What you should know before hiring a car in Bristol
Car hires in Bristol: practical information
Where to rent a car in Bristol
Bristol's rich maritime history and pomp make it one of the most visited cities in all of England, especially in summer. If you want to see anything outside of the city, the easiest way is by far with a cheap rent a car. From the airport you can pick up cars from Europcar, National, Hertz, Avis and Budget. If you arrive for the weekend, make sure you've reserved your car before you arrive, otherwise you risk being disappointed.
In the city centre you will find the major international players in and around Rupert Street and Nelson Street, both Budget and Avis. National and Europcar are located near Tyndalls Park while Thrifty's and Gullivers are near St. Philips Parish. Before you book your car, always compare prices for low cost car rentals especially between picking up at the airport or the city centre.
Driving in Bristol: parking and other tips
There is a lot of meter parking in Bristol, not to mention plenty of car parks. It can be difficult however to find parking in central Bristol for cheap, especially during peak times of the day. An alternative is to use the city's Park & Ride scheme and take the bus into the city.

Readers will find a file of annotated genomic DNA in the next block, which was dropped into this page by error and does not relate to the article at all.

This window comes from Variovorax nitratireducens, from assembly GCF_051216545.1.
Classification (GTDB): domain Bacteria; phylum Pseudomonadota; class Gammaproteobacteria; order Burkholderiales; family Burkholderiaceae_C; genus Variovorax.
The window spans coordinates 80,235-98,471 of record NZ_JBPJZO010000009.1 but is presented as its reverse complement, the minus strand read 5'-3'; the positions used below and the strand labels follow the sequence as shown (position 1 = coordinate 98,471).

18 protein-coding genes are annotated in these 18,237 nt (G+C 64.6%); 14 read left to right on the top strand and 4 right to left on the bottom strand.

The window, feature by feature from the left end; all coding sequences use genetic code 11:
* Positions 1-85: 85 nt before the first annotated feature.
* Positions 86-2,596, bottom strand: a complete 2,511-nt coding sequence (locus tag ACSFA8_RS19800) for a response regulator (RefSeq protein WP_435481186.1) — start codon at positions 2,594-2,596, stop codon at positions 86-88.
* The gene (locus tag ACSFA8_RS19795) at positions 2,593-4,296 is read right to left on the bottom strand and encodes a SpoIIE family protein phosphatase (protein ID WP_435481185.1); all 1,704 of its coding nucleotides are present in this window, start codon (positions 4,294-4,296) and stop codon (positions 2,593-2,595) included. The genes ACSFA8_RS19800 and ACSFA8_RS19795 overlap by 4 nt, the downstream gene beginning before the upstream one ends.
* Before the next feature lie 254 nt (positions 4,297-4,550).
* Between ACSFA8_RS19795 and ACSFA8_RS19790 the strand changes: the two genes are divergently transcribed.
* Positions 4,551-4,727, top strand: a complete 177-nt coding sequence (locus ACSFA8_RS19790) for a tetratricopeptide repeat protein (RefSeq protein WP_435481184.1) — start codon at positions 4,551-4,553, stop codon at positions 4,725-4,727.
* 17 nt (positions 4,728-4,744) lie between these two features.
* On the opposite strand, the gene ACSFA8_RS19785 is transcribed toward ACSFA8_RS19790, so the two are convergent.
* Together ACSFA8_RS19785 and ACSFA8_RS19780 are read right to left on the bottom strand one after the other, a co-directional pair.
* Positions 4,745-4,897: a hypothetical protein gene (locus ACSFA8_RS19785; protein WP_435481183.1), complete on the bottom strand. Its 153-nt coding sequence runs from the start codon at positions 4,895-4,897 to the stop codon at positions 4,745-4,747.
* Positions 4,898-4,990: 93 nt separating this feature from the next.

The most ideal would be to park at your hotel during the night and make good use of your rental car during the day by exploring places on the outskirts of the city and beyond. As for the car parks, expect to pay around £14/day, sometimes more. At the Pay & Display spots, it's around £1/hour, sometimes more and sometimes less. It's good to note that getting in and out of Bristol is pretty easy, as long as you have more than one occupant. There are designated lanes for car pools. There are plenty of opportunities to get out of Bristol since it's surrounded by quaint towns and other cities with attractive sights to see and places of interest to visit during your holidays in Bristol.
Road trips from Bristol: what to do, what to see
Bath, just a 30 minute drive away makes a great outing. This medium-sized city is famous for its Regency terraces and Roman remains. Not surprisingly, Bath is also known for its hot springs so make sure you swing by the Roman Baths and "take to the waters." Bath's healing waters have been attracting celebrities and royals for centuries. Jane Austen fans won't run out of the places to visit in the legendary writer's old stomping grounds.
Just along the shore lies Weston-super-Mare, a quintessential stop for those seeking a little taste of the typical English seaside atmosphere. Look out across the Bristol Channel, walk along Weston Bay, lay out your towel on the sandy beach and in the evening catch a show at the Playhouse Theatre. What place isn't amazing if it has the word SUPER in it?
Wells is a perfect place for a day trip since it's still relatively close, 45 minutes down the A37. It is officially the smallest city in England with a whopping 10,000 people. It's Gothic cathedral is an impressive focal point of the city. Stroll down Vicar's Close, believed to be one of the oldest streets in Europe that has been continuously inhabited. Nearby towns worth visiting: Cheddar (for obvious reasons), Glastonbury and Street.